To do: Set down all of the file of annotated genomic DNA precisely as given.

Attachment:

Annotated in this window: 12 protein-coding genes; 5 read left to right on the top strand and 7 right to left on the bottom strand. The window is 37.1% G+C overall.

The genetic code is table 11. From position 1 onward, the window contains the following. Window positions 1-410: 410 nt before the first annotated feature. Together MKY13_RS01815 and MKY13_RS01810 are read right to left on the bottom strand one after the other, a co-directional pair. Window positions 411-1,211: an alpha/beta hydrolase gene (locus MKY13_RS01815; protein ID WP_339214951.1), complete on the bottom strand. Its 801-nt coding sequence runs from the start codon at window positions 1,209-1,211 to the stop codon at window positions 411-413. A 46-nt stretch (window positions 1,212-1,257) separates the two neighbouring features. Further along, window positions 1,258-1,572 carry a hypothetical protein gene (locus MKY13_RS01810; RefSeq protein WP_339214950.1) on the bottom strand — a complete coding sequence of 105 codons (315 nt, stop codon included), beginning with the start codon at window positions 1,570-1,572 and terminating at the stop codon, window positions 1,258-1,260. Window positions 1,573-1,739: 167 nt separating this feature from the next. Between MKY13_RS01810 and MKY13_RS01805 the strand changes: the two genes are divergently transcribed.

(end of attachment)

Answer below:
Annotated in this window: 12 protein-coding genes; 5 read left to right on the top strand and 7 right to left on the bottom strand. The window is 37.1% G+C overall.

The genetic code is table 11. From position 1 onward, the window contains the following. Window positions 1-410: 410 nt before the first annotated feature. Together MKY13_RS01815 and MKY13_RS01810 are read right to left on the bottom strand one after the other, a co-directional pair. Window positions 411-1,211: an alpha/beta hydrolase gene (locus MKY13_RS01815; protein ID WP_339214951.1), complete on the bottom strand. Its 801-nt coding sequence runs from the start codon at window positions 1,209-1,211 to the stop codon at window positions 411-413. A 46-nt stretch (window positions 1,212-1,257) separates the two neighbouring features. Further along, window positions 1,258-1,572 carry a hypothetical protein gene (locus MKY13_RS01810; RefSeq protein WP_339214950.1) on the bottom strand — a complete coding sequence of 105 codons (315 nt, stop codon included), beginning with the start codon at window positions 1,570-1,572 and terminating at the stop codon, window positions 1,258-1,260. Window positions 1,573-1,739: 167 nt separating this feature from the next. Between MKY13_RS01810 and MKY13_RS01805 the strand changes: the two genes are divergently transcribed.